Feeding Harlequin Shrimps alternative

Discussion in 'Invertebrates' started by FDB, 25 Nov 2009.

  1. FDB

    FDB

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    [FONT=&quot]Hi guys and girls.
    To continue on a previous post about starfish, i thought I’d start a new one around the harlequin shrimp.
    A lot is said online about these creatures only taking sea stars as those are it's natural foods.
    I fed mine sea stars too, and they quite happily consumed them.
    I keep my sea stars in a tank next to theirs with an overflow from the one to the other.
    After 2 weeks, i noticed them getting excited and was "hunting".
    But this time, i decided to move the sea star to my refrigium so they cannot smell it that well.. I then wanted to test alternative foods[/FONT]

    I have removed the sea star from the neighbouring tank yesterday afternoon, and placed it in the refrigium.
    I have then thrown a muscle, a piece of Crabstick and a piece of Hake into the harlequin tank.
    This morning, the hake was a 10th its original size and was right by the harlequin's cave.
    So potentially, this is good news.
    The harlequins share their tank with a very small 3cm watchman goby, and one small hermit crab.
    There is no way the hermit and goby could have eaten the hake that much so I’m almost quite sure that harlequins takes fresh hake when they cannot smell a sea star and they are hungry.


    I'll try this again with the goby and hermit removed from thier tank to make sure.


    Please note that i'm not saying you should feed harlequins hake only... It's just an alternative to thier natural diet which i'm sure they still need to consume once in a while.


    If it is them that takes the hake, i'll try other fish as well.


    It could also be that the hake i gave them in the past was too small. They seem to prefer a blob of food that is at least as big as them, or slightly bigger. But, size may not have been the issue as much as the close proximity of the seastar was.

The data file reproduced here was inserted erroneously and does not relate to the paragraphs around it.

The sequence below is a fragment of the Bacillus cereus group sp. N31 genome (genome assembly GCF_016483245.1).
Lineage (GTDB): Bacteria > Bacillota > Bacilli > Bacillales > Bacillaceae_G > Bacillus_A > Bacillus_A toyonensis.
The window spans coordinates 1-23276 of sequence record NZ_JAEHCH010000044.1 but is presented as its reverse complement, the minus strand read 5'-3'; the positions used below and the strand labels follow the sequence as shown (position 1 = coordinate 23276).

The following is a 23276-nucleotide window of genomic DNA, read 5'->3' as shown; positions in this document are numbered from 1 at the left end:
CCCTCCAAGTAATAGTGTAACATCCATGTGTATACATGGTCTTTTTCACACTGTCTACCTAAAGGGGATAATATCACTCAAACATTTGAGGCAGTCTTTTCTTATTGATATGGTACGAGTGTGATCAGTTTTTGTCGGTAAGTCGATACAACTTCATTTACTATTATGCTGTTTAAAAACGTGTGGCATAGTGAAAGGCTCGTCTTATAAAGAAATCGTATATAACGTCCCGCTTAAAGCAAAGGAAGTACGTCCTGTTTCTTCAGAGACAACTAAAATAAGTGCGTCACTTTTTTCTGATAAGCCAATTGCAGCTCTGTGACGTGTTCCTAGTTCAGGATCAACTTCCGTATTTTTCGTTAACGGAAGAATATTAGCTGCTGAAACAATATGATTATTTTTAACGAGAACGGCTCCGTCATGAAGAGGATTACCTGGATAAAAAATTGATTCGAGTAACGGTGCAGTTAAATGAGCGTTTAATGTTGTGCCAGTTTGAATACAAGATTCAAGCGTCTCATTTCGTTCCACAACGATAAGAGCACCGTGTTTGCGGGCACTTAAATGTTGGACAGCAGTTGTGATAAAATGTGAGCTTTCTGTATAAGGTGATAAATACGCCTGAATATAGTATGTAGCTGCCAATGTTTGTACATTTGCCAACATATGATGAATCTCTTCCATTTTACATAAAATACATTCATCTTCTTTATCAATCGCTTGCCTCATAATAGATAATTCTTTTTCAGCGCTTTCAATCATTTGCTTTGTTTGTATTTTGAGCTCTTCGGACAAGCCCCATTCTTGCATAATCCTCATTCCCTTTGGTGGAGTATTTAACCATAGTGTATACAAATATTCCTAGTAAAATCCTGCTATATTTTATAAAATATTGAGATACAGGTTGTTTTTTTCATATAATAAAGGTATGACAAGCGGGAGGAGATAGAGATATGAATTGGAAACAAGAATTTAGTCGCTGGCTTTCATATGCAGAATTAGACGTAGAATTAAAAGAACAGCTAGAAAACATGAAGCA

I'll continue my research and keep you guys up-to-date because i beleive that if we can rather feed them mostly hake than starfish, so much better.


    Lemme kow if you guys do actually want to be kept up-to-date with this.

    Cheerz
    Me
     
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  3. Tobes

    Tobes Retired Moderator

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    I'm looking forward to this, thanks for sharing. I love harlequin shrimps and would love to keep them, but because of their diet I prefer to stay away as I don't live next to the ocean to fetch starfish once a week or so.
    If there is a possibility to keep them properly fed on something else, well then I might just think about keeping them one day ;)
     
  4. Sentari

    Sentari

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    Cool! Interesting to see.

    One think i can say. Is my hermit is a pig. He will munch a HUGE piece of hake in no time. So i wouldnt be surprised if it was the hermit.
     
  5. FDB

    FDB Thread Starter

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    I doubt it was the hermit.
    He has been in there for quite some time and never has teh small pieces of hake gotten any smaller.

    But i'm not sure so i will test it again without the hermit and goby.